DES MOINES — Senate Republicans passed a sweeping tax relief and simplification plan Wednesday they called a bold initiative to eventually cut individual and corporate income tax rates by $1 billion a year and spur growth, but a Democrat warned they are riding “a bobsled to bankruptcy.”
Sen. Randy Feenstra, R-Hull, chairman of the Senate Ways and Means Committee, said the measure simplifies a complicated code, improves the state’s competitive position and delivers “the largest tax cut in history of the state of Iowa.”
Senators voted 29-21 to approve Senate File 2383 and send it to the Iowa House. All 29 GOP senators voted for it while independent Sen. David Johnson joined 20 Democrats in opposition.
“Today is a monumental day for Iowa families and Iowa workers,” said Feenstra. “ ... Yes, this is bold. Senators, we must be bold if we want to drive Iowa’s economy by creating higher wages, more jobs and more opportunities.”
The plan, called the Iowa Working Families Tax Relief Act, seeks to eliminate Iowa’s federal deductibility in favor of cutting personal income taxes by 30 percent over a two-and-a-half year period of indexing. Iowa’s top individual income tax rate would be lowered from 8.98 to 6.3 percent and the corporate income tax rate would come down from 12 to 7 percent. The number of brackets would be compressed from nine rates to five for individuals. On the corporate side, four brackets would be reduced to two rates of 7 and 5.5 percent.
However, Democrats questioned how Republicans would pay for the massive cuts, noting the state budget lawmakers have to put together still this session would take a $246 million hit under the Senate GOP plan.
They also noted that Republicans in the House planned to work off Gov. Kim Reynolds’ tax cut proposal, not the Senate’s measure.
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“This is a bill that’s going nowhere,” said Sen. Matt McCoy, D-Des Moines, noting it was put on a one-week fast track from the time it was introduced until it came to senators Wednesday.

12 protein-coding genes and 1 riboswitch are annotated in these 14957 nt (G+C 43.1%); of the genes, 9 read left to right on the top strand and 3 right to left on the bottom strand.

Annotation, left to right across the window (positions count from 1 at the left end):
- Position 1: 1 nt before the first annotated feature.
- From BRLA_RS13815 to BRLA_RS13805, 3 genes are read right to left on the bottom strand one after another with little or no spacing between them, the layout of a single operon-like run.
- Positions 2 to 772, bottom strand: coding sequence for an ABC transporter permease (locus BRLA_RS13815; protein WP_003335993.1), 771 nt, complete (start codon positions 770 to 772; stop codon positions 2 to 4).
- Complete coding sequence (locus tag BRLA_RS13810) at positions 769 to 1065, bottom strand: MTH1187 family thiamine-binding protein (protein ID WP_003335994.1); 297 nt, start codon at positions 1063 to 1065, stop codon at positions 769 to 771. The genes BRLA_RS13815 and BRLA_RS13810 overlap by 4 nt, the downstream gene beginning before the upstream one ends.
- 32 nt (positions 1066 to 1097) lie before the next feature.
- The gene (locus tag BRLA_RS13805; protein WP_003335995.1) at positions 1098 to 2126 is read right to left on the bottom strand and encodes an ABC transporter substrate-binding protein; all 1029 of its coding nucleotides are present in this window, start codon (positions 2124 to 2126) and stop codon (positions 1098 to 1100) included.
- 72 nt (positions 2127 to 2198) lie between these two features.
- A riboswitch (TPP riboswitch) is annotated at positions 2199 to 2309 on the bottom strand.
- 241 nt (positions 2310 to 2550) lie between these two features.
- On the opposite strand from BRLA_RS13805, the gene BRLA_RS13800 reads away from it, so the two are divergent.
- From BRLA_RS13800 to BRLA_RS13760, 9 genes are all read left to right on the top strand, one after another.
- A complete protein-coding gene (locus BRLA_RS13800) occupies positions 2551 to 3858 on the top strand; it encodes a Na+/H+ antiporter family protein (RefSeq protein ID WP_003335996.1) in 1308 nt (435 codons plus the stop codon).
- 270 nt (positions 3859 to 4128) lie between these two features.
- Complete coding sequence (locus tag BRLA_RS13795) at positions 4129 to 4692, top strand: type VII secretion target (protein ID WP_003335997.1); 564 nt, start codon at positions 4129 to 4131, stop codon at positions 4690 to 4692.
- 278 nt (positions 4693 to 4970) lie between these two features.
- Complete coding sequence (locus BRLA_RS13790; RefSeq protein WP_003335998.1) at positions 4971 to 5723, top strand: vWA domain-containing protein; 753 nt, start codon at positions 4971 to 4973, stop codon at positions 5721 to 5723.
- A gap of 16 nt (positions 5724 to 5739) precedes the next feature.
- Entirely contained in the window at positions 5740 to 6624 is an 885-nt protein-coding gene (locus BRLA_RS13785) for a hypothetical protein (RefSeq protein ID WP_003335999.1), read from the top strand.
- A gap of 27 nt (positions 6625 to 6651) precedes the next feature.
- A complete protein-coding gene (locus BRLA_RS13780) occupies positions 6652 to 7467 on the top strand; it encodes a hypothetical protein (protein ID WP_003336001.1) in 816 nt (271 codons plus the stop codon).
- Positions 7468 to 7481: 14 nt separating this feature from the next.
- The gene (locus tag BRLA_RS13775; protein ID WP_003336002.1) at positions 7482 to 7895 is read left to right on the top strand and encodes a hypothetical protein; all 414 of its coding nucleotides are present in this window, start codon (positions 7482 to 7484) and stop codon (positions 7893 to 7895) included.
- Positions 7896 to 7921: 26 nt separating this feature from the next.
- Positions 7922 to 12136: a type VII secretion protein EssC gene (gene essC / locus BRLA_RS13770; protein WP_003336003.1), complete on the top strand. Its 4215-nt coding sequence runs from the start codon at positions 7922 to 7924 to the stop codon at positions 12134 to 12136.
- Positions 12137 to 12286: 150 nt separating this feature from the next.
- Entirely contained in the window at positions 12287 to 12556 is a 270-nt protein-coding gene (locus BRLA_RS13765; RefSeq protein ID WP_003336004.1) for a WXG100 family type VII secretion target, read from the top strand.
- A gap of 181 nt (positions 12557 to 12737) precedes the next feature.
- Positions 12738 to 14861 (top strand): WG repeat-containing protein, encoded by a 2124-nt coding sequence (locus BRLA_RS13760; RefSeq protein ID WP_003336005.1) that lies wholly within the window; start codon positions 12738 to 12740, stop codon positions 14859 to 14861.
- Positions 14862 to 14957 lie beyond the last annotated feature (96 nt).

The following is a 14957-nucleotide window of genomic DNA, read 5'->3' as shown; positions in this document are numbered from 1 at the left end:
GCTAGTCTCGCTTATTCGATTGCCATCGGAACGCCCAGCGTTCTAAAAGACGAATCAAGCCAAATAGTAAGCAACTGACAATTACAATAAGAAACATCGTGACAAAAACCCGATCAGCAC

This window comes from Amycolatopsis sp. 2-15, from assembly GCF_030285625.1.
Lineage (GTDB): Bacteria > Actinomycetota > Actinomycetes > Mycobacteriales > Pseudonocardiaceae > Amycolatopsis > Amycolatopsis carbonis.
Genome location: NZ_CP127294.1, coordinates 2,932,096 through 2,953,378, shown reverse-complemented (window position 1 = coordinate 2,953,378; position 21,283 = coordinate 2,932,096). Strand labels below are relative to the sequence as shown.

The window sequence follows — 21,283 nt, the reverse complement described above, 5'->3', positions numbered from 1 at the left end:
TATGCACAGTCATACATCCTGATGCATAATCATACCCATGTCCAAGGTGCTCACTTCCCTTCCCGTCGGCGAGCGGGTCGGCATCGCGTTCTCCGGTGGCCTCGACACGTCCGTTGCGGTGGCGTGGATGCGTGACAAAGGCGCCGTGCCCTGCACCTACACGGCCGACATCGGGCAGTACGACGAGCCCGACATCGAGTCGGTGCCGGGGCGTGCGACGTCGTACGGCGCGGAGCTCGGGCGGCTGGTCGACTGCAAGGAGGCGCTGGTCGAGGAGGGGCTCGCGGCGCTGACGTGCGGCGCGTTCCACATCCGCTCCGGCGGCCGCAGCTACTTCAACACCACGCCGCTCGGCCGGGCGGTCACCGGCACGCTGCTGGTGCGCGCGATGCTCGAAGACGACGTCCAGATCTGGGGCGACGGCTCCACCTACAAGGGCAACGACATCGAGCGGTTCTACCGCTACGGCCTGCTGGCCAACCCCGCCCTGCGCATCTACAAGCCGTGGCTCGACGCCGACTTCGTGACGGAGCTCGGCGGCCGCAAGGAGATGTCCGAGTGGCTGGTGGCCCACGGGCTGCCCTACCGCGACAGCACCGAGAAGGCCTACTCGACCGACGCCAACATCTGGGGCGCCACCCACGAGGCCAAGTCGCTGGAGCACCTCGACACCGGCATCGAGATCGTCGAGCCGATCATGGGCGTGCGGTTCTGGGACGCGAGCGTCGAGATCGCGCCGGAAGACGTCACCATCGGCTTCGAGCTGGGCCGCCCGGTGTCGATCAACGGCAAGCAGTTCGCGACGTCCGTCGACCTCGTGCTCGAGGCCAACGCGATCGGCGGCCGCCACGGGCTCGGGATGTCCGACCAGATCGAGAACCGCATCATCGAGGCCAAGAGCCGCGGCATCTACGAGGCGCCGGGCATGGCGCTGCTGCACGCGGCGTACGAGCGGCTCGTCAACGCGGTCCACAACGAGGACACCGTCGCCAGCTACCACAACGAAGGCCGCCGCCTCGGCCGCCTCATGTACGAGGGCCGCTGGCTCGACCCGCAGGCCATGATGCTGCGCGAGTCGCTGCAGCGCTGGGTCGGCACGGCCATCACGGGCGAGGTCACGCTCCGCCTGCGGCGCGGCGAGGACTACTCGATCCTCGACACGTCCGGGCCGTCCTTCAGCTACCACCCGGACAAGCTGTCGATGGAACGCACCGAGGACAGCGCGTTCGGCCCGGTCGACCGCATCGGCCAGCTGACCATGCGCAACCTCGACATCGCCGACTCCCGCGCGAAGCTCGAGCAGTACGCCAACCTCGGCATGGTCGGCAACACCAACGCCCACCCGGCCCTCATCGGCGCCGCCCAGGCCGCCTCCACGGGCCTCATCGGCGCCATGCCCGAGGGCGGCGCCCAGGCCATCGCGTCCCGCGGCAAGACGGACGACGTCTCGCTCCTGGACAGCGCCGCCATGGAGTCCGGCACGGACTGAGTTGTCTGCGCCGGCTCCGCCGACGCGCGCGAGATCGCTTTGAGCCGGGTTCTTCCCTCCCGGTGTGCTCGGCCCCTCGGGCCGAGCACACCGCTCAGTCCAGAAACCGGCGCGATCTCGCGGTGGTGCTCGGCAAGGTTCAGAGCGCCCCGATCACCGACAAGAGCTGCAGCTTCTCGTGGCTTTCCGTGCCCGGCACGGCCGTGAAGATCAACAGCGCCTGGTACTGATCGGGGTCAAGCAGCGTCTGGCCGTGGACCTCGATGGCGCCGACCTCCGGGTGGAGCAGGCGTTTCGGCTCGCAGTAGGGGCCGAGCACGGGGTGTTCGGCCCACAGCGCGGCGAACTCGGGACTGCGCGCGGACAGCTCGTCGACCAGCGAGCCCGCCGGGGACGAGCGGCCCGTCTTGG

Democrats said the plan was being pushed with no public input. They predicted it would have “catastrophic consequences” for education, safety, managed health care and other vital services. They also said 4 percent of Iowans in the upper tax brackets would reap 22 percent of the benefits.
“Sen. Feenstra, I know you mean well, but you are about to pilot a bobsled to bankruptcy for the state of Iowa,” McCoy said. “I have no doubt about it.”
According to a state Department of Revenue analysis, the 566,405 Iowa income-tax filers who earn $10,000 or less in 2023 would see an average tax cut of $178, or 240 percent. The dollar averages would grow, but the percentage increases would decline, among the various income brackets with those making $250,000 experiencing a $1,702 reduction and the 11,017 Iowans making over $1 million annually receiving a 12.7 percent tax cut averaging $5,796.
Overall, state income tax collections would drop by $1.031 billion a year, with an average cut of $610 or 22.7 percent, for the estimated 1,690,920 state filers.
A separate analysis of SF 2383 by the nonpartisan Legislative Services Agency indicated the multiyear GOP tax plan would reduce general fund revenue by more than $1.163 billion in fiscal 2023 in a state that has an annual budget currently at $7.2 billion.
According to the agency’s analysis, the general fund impact of the Senate GOP plan would be a reduction of $207.8 million in the 2019 fiscal year that begins July 1. In the following fiscal years, the revenue impact is a $770 million reduction in fiscal 2020, $941.3 million in fiscal 2021, $1.069 billion in fiscal 2022 and a $1.163 billion reduction in fiscal 2023.
Reynolds told reporters Wednesday it was a “positive” development that elected officials were discussing Iowa tax changes, which she said were made possible by a the federal tax rewrite.
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Reynolds unveiled her plan last month to cut Iowans personal income taxes by $1.7 billion over five years, revamp rates by phasing out federal deductibility and equalize sales tax collections by treating bricks-and-mortar and online businesses alike. Her plan did not address corporate income tax changes.
David Roederer, leader of the state Department of Management who serves as the Reynolds administration budget director, said the governor’s tax-cut proposal fits within the five-year state budget projections and includes triggers that delay implementation if the economy slows or stops growing.
“We need to be able to sustain it, we need to do it in a responsible manner,” Reynolds said, adding that she also wants to honor commitments to education and to “continue to fund priorities of our administration.”
Officials with the Iowa Fiscal Partnership, a progressive think tank based in Iowa City, issued an analysis of the Senate GOP plan indicating it would cut taxes and state revenue “well below what is required to maintain Iowa’s current budget for education, health, public safety, and other services — and its phase-in sets out large structural deficits for the years ahead.”
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